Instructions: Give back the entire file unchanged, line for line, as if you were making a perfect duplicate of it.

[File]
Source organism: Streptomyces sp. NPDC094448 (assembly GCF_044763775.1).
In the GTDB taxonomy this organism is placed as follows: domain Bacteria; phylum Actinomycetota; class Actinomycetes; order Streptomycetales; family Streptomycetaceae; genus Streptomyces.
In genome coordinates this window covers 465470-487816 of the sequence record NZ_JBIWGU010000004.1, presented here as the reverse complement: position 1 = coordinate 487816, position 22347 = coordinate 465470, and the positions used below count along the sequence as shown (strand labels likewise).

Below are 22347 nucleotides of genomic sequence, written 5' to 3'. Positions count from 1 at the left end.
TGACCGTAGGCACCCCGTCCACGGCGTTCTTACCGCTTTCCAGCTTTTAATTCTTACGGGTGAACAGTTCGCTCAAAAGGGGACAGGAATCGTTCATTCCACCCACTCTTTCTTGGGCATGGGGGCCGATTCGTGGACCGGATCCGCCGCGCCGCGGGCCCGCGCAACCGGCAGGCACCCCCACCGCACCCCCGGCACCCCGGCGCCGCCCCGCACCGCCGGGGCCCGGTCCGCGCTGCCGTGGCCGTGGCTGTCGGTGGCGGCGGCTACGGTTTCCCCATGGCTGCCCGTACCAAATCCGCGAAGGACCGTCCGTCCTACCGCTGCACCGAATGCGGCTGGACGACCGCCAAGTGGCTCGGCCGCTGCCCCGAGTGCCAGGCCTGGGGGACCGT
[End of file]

Source organism: Streptomyces sp. NPDC094448 (assembly GCF_044763775.1).
In the GTDB taxonomy this organism is placed as follows: domain Bacteria; phylum Actinomycetota; class Actinomycetes; order Streptomycetales; family Streptomycetaceae; genus Streptomyces.
In genome coordinates this window covers 465470-487816 of the sequence record NZ_JBIWGU010000004.1, presented here as the reverse complement: position 1 = coordinate 487816, position 22347 = coordinate 465470, and the positions used below count along the sequence as shown (strand labels likewise).

Below are 22347 nucleotides of genomic sequence, written 5' to 3'. Positions count from 1 at the left end.
TGACCGTAGGCACCCCGTCCACGGCGTTCTTACCGCTTTCCAGCTTTTAATTCTTACGGGTGAACAGTTCGCTCAAAAGGGGACAGGAATCGTTCATTCCACCCACTCTTTCTTGGGCATGGGGGCCGATTCGTGGACCGGATCCGCCGCGCCGCGGGCCCGCGCAACCGGCAGGCACCCCCACCGCACCCCCGGCACCCCGGCGCCGCCCCGCACCGCCGGGGCCCGGTCCGCGCTGCCGTGGCCGTGGCTGTCGGTGGCGGCGGCTACGGTTTCCCCATGGCTGCCCGTACCAAATCCGCGAAGGACCGTCCGTCCTACCGCTGCACCGAATGCGGCTGGACGACCGCCAAGTGGCTCGGCCGCTGCCCCGAGTGCCAGGCCTGGGGGACCGT